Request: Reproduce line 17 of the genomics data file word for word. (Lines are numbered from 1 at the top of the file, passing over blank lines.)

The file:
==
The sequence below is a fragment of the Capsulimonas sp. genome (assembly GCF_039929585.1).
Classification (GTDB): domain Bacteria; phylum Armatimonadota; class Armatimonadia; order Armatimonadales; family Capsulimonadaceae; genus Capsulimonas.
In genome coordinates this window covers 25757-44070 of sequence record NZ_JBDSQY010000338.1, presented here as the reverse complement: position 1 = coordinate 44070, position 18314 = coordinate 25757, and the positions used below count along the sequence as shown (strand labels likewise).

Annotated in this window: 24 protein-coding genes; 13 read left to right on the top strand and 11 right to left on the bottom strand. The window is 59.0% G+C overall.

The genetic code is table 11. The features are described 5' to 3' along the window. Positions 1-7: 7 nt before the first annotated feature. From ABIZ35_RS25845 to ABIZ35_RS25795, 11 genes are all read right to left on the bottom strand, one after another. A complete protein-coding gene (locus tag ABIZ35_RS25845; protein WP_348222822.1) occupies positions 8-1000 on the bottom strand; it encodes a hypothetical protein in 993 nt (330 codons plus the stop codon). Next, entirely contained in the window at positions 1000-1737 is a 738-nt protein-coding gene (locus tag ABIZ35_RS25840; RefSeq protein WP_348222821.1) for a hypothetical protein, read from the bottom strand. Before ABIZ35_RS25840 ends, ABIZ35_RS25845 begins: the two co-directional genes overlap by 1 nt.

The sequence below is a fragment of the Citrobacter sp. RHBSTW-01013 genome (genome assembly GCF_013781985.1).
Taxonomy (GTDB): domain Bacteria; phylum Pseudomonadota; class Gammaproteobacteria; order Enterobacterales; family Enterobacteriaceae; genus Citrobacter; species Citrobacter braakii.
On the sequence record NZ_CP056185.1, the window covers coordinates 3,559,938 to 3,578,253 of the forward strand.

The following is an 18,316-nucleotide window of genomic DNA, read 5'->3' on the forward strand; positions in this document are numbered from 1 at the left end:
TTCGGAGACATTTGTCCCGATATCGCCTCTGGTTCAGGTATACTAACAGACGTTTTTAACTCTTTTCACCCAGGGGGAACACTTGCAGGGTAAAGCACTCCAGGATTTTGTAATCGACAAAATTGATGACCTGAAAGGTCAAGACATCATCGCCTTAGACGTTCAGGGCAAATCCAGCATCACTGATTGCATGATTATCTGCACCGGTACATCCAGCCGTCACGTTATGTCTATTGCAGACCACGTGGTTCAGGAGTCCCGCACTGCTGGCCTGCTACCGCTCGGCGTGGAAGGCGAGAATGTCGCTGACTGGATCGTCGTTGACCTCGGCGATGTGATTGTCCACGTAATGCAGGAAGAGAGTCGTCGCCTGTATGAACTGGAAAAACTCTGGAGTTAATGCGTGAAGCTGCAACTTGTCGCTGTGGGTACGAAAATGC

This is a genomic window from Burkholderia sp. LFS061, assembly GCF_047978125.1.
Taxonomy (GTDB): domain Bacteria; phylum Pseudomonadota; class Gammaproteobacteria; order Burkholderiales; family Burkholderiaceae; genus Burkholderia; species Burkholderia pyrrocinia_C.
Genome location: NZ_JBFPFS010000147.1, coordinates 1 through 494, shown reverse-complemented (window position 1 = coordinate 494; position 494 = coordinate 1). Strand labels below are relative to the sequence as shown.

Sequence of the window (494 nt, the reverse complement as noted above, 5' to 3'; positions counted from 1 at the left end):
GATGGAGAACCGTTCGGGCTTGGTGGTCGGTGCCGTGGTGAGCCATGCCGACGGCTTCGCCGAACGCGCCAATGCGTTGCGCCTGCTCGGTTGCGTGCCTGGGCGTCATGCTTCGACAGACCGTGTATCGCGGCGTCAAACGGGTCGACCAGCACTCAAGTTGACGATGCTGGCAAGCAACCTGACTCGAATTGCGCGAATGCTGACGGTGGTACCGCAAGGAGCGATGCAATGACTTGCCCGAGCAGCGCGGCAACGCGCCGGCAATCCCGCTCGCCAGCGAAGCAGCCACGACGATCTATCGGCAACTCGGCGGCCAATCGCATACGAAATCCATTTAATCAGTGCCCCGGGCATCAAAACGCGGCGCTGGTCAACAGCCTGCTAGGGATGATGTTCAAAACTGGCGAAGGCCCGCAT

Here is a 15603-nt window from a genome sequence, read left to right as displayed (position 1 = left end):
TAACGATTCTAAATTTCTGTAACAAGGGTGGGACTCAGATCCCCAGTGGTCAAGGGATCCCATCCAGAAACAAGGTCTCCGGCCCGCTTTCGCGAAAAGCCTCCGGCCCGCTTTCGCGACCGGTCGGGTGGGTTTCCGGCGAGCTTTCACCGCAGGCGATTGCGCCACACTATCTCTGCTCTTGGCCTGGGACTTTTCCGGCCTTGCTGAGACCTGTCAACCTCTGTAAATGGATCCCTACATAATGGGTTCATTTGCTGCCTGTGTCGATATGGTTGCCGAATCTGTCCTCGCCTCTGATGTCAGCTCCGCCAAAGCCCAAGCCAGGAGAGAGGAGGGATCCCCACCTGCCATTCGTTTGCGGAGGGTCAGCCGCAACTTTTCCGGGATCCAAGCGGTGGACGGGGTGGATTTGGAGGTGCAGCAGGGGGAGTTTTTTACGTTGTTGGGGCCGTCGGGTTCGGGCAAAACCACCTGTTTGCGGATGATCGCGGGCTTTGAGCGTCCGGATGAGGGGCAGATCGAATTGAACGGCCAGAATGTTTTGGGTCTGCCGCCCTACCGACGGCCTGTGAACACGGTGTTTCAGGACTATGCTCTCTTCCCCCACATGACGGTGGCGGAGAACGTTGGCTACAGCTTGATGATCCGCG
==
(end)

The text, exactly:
TAACGATTCTAAATTTCTGTAACAAGGGTGGGACTCAGATCCCCAGTGGTCAAGGGATCCCATCCAGAAACAAGGTCTCCGGCCCGCTTTCGCGAAAAGCCTCCGGCCCGCTTTCGCGACCGGTCGGGTGGGTTTCCGGCGAGCTTTCACCGCAGGCGATTGCGCCACACTATCTCTGCTCTTGGCCTGGGACTTTTCCGGCCTTGCTGAGACCTGTCAACCTCTGTAAATGGATCCCTACATAATGGGTTCATTTGCTGCCTGTGTCGATATGGTTGCCGAATCTGTCCTCGCCTCTGATGTCAGCTCCGCCAAAGCCCAAGCCAGGAGAGAGGAGGGATCCCCACCTGCCATTCGTTTGCGGAGGGTCAGCCGCAACTTTTCCGGGATCCAAGCGGTGGACGGGGTGGATTTGGAGGTGCAGCAGGGGGAGTTTTTTACGTTGTTGGGGCCGTCGGGTTCGGGCAAAACCACCTGTTTGCGGATGATCGCGGGCTTTGAGCGTCCGGATGAGGGGCAGATCGAATTGAACGGCCAGAATGTTTTGGGTCTGCCGCCCTACCGACGGCCTGTGAACACGGTGTTTCAGGACTATGCTCTCTTCCCCCACATGACGGTGGCGGAGAACGTTGGCTACAGCTTGATGATCCGCG